There are now only five ACC games left with any impact on the ACC Coastal race. With Pitt beating UNC, Syracuse beating Duke, and Virginia Tech shutting out Georgia Tech, Miami is now added to the list of teams eliminated from Coastal contention. For the three teams left in contention, this is how things stack up at the moment,
once again using last week's SP+ numbers for the relative odds until those get updated tomorrow now updated with this week's SP+ ratings:
* - A tie that is reaches step #7 on the list of tiebreakers, in this case a 3-way tie between Pitt, UVA, and Virginia Tech
At this point, both Virginia Tech and UVA control their own destiny within the Coastal Division. Furthermore, the only way for UVA to clinch the division is by winning the Commonwealth Cup, a feat they have not accomplished since 2003. Here are the various ways everything could play out:
If Virginia beats Virginia Tech:
Virginia wins the Coastal. If Pitt loses to either VT or BC, UVA will win the division outright, and if Pitt also wins out UVA will own the head-to-head (H2H) tiebreaker over them.
If Virginia Tech beats Virginia and Pitt:
Virginia Tech wins the Coastal outright at 6-2. Everyone else would be 5-3 or worse.
If Pitt beats Virginia Tech and BC, and Virginia Tech beats Virginia:
Pitt wins the Coastal outright at 6-2. Everyone else will be 5-3 or worse.
If Pitt beats Virginia Tech but loses to BC, Virginia Tech beats Virginia, and Duke loses to at least one of Wake Forest and Miami:
Virginia Tech wins the Coastal. If Miami beats Duke, there is a 4-way tie between Miami, Pitt, Virginia, and Virginia Tech, and Miami and Virginia Tech would be 2-1 within the group, and Virginia Tech would then win based on H2H against Miami. If Miami loses to Duke, there's a 3-way tie at the top between Pitt, Virginia, and Virginia Tech, where all teams are 1-1 within the group and 4-2 within the division, so it goes to tiebreaker step #3, H2H winning percentage against the next highest team(s) and working down the list. Miami would be 4-4, Duke would be 3-5 with the loss to Wake Forest, UNC would be either 4-4 or 3-5, and GT would bring up the rear at either 1-7 or 2-6. All 3 tied teams beat UNC, so the only thing that matters is record against Miami, and Virginia Tech beat Miami whereas both Pitt and UVA lost, so Virginia Tech wins at that step.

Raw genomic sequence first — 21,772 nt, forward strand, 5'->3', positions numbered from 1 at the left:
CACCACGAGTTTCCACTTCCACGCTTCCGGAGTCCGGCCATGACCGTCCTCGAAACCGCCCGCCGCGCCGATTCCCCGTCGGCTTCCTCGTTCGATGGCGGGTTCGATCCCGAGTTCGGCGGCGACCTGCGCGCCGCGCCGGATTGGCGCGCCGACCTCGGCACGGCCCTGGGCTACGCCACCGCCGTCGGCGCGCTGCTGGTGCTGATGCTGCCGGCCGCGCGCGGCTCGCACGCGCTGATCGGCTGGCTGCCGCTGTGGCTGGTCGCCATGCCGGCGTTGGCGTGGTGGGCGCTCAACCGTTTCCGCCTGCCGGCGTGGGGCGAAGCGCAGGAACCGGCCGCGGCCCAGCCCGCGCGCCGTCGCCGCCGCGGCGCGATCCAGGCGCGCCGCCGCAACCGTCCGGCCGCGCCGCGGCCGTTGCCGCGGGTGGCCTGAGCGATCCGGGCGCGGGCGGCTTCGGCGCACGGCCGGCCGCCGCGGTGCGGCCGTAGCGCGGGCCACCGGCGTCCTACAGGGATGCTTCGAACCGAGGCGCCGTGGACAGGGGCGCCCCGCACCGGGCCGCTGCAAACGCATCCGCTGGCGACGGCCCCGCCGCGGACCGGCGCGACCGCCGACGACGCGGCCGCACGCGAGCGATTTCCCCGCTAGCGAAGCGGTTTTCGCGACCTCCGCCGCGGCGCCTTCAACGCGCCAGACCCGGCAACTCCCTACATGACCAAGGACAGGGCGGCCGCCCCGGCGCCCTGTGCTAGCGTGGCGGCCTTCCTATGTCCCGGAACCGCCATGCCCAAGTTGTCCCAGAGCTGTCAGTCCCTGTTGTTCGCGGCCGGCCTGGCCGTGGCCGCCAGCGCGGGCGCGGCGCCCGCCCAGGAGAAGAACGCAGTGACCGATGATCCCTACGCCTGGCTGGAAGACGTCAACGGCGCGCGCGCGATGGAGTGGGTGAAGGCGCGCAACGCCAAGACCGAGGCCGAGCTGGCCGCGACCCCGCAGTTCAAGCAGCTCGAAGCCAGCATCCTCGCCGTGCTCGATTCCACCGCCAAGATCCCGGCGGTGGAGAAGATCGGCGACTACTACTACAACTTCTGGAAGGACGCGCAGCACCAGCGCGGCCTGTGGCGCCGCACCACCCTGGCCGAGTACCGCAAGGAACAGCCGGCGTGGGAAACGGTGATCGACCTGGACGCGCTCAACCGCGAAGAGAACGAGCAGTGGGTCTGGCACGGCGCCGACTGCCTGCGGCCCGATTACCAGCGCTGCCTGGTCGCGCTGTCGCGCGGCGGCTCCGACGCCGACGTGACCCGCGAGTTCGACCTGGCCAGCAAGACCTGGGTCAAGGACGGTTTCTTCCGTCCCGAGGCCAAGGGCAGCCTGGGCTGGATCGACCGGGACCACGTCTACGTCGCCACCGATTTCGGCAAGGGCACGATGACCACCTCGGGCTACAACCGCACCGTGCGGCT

If Pitt beats Virginia Tech but loses to BC, Virginia Tech beats Virginia, and Duke beats both Wake Forest and Miami:
This is the scenario that results in a tie that reaches Step 7, found at the link above, which cannot be resolved at this time. Take the previous scenario, with the same 3-way tie reaching tiebreaker step #3, except both Duke and Miami and possibly UNC are all tied at 4-4. All 3 teams already beat UNC and GT, so the only thing that matters is combined record against Duke and Miami, where all 3 teams would be 1-1, so step #3 cannot be used to resolve this tie. Step 4 is irrelevant, as there are no common non-divisional opponents, given that there are only 2 cross-divisional games, and Step 5 is also irrelevant, as a tie for conference record and division record should also mean a tie for non-divisional record. Step 6 is irrelevant for the same reason that Step 4 is irrelevant, so we reach Step 7 and stop.
Anyway, chart time:
UVA's odds are still a majority, but that's only because they're favored by SP+. If they beat us, they win the Coastal. If they lose to us, at best for them it comes down to some nebulous "analytics" rankings that we won't have access to unless and until such a scenario occurs. Overall, UVA's odds fell from 66% to 58%, and ours rose from 27% to 31%. Pitt was a big winner this week with their win over UNC, rising from 6% to 10%, with Miami losing any chance of winning the division despite having the week off.
As for our chances, they've been pretty clear all season, win out and we're going to Charlotte, but now the scenarios with a loss to Pitt are a bit clearer. No matter what happens, we will still have a shot at the Coastal with a win over UVA, though we will need a little help from Boston College, and possibly some more help from Miami.